Justin Welby

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The Most Reverend and Right Honourable
Justin Welby
Archbishop of Canterbury
Mobilising Faith Communities in Ending Sexual Violence in Conflict (15862086073).jpg
Welby, photographed in 2015
Church Church of England
Province Province of Canterbury
Diocese Diocese of Canterbury
(delegated to the Bishop of Dover)
Elected 4 February 2013
Installed 21 March 2013
Predecessor Rowan Williams
Orders
Ordination 1992 (deacon)
1993 (priest)
Consecration 28 October 2011
by John Sentamu
Personal details
Birth name Justin Portal Welby
Born (1956-01-06) 6 January 1956 (age 66)
London, England
Nationality British
Denomination Church of England
Residence Lambeth Palace, London
The Old Palace, Canterbury
Spouse Caroline (née Eaton)
Children 6 (one deceased[1])
Previous post Bishop of Durham (2011–2013)
Education St Peter's School, Seaford
Eton College
Alma mater Trinity College, Cambridge
St John's College, Durham
Coat of arms {{{coat_of_arms_alt}}}

Justin Portal Welby PC (born 6 January 1956[2]) is the 105th Archbishop of Canterbury and the most senior bishop in the Church of England. Welby was the vicar of Southam, Warwickshire,[3] and most recently was the Bishop of Durham, serving for just over a year.[4] As Archbishop of Canterbury he is the Primate of All England and the symbolic head of the worldwide Anglican Communion.

Welby's early career was in the oil industry. In 1989, he studied for ordination at St John's College, Durham. After several parochial appointments he became the Dean of Liverpool in 2007 and the Bishop of Durham in 2011.

Welby's theology is reported as representing the evangelical tradition within Anglicanism.[5] Some of his publications explore the relationship between finance and religion and, as a member of the House of Lords, he sits on the panel of the 2012 Parliamentary Commission on Banking Standards.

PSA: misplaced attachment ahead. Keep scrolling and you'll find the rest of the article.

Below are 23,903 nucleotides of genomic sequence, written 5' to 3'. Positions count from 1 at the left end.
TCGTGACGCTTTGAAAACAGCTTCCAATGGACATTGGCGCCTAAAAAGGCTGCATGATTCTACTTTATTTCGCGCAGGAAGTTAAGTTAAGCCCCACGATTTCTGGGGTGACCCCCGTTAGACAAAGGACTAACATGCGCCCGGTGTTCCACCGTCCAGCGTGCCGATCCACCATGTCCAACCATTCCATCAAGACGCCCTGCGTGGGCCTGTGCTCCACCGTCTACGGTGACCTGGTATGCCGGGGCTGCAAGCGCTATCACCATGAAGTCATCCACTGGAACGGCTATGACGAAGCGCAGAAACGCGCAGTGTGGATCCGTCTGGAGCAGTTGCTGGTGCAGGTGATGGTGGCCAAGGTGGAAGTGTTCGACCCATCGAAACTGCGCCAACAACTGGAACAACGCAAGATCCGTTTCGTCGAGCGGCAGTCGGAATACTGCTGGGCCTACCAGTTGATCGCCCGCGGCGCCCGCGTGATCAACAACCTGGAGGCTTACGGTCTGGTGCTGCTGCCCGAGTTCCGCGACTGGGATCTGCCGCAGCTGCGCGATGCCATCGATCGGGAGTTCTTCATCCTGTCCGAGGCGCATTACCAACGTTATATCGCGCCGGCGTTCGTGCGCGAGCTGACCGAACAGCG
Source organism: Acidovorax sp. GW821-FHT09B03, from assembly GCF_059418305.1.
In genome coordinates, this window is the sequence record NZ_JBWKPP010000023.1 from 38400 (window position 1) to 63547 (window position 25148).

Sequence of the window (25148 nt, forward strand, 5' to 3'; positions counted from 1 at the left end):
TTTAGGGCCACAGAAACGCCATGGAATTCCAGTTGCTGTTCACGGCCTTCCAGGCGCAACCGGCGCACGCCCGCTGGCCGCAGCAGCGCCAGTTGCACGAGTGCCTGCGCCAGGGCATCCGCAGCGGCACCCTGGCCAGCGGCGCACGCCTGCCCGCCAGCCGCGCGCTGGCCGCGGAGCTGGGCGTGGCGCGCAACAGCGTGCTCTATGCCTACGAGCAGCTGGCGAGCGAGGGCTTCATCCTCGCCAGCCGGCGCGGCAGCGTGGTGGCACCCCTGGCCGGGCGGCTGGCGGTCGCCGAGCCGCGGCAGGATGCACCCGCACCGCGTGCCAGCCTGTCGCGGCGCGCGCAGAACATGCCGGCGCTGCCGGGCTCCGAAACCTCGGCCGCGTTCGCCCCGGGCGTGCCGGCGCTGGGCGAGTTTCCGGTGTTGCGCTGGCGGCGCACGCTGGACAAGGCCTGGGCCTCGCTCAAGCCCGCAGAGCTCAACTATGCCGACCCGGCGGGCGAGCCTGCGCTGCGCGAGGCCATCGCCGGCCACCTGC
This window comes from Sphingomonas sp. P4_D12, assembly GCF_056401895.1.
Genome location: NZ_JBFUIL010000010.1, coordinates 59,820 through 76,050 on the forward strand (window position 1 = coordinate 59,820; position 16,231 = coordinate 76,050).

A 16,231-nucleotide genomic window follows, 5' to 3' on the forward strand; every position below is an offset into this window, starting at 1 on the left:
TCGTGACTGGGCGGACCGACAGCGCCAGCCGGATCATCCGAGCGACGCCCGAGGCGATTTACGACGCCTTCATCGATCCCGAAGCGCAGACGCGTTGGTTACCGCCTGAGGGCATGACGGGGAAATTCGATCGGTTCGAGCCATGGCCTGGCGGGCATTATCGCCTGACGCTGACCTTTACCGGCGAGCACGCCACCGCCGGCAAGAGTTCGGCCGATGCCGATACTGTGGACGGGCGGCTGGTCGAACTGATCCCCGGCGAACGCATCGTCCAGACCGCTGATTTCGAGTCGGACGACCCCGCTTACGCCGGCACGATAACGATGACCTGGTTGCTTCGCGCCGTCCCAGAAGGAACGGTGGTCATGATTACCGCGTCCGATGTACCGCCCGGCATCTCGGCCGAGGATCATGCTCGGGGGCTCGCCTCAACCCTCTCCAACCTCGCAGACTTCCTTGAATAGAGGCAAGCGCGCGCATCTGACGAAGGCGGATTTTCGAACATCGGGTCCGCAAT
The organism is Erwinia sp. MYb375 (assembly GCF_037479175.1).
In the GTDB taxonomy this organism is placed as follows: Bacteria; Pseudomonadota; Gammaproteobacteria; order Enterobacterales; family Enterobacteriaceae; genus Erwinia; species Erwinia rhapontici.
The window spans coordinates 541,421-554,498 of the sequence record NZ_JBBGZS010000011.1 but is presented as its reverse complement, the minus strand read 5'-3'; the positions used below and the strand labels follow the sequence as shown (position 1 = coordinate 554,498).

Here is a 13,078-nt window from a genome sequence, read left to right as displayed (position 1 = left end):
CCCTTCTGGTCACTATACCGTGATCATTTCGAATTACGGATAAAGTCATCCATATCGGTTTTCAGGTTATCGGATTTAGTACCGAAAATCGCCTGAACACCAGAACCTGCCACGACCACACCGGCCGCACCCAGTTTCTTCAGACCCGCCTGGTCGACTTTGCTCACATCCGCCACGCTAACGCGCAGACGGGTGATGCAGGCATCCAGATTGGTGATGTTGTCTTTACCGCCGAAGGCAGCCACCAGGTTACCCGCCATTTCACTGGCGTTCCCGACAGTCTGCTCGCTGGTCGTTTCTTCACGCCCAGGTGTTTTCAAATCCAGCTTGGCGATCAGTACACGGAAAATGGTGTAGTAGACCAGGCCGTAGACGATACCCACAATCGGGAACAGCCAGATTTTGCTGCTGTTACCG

Early life and education

Chapel of Eton College

Welby was born on 6 January 1956 in London, England.[2]

Welby's mother is Jane Gillian Portal (born 1929), who served as a personal secretary to Sir Winston Churchill from December 1949 until her marriage to Gavin Welby in April 1955. She once took a very young Welby to tea with the aged Churchill.[7][8] Paternity testing in 2016 showed that Welby's biological father was Sir Anthony Montague Browne (1923–2013), the private secretary to Churchill,[9] as a result of a short relationship with Jane Portal just before she married; Welby was born almost exactly nine months after the marriage.[10]

Welby and his mother believed until 2016 that his father was Gavin Bramhall James Welby (1910–1977), born Bernard Gavin Weiler in Ruislip, West London.[11][12][13] Gavin Welby's father, Bernard Weiler, was a German-Jewish immigrant and an importer of luxury items; shortly after the First World War broke out, he changed the family name to Welby.[12][7][14][15]

Welby describes his early childhood as "messy": Gavin and Jane Welby were both alcoholics. They divorced in 1959, when he was three years old.[16] He was placed in Gavin Welby's custody. In 1960 Gavin Welby was engaged to the actress Vanessa Redgrave; Redgrave's mother, Lady Redgrave, wrote to her father, Sir Michael Redgrave, that Gavin Welby was "a real horror ... a pretty rotten piece of work".[17] Vanessa Redgrave called the engagement off. Gavin Welby died in 1977 of alcohol-related causes.[18]

Welby's mother stopped drinking in 1968, and in 1975 married Charles Williams, a business executive and first-class cricketer who was made a life peer in 1985. Williams was the nephew of Elizabeth Laura Gurney, a member of the Gurney family of Norwich who were prominent Quakers and social reformers. Welby describes his stepfather as being supportive of him.

Education

Welby was educated at St Peter's School, Seaford; Eton College; and Trinity College, Cambridge, where his great-uncle, Lord Butler of Saffron Walden, was then master. He graduated in 1978 with a Bachelor of Arts degree in history and law; as per tradition he was later promoted to a Master of Arts by seniority.[19]

Welby's maternal family

Welby's mother Jane Portal was the daughter of Iris Butler (1905–2002), a journalist and historian, whose brother R. A. "Rab" Butler, Lord Butler of Saffron Walden, was a Conservative politician, serving as Chancellor of the Exchequer, Home Secretary, Deputy Prime Minister and Foreign Secretary. Their father was Sir Montagu Butler, Governor of the Central Provinces of British India and Master of Pembroke College, Cambridge. Sir Montagu Butler was the grandson of George Butler, Headmaster of Harrow School and Dean of Peterborough; the nephew of educator George Butler (husband of social reformer Josephine Butler) and Henry Montagu Butler, Headmaster of Harrow School, Dean of Gloucester and Master of Trinity College, Cambridge; and the grand-nephew of John Colenso, the first Bishop of Natal.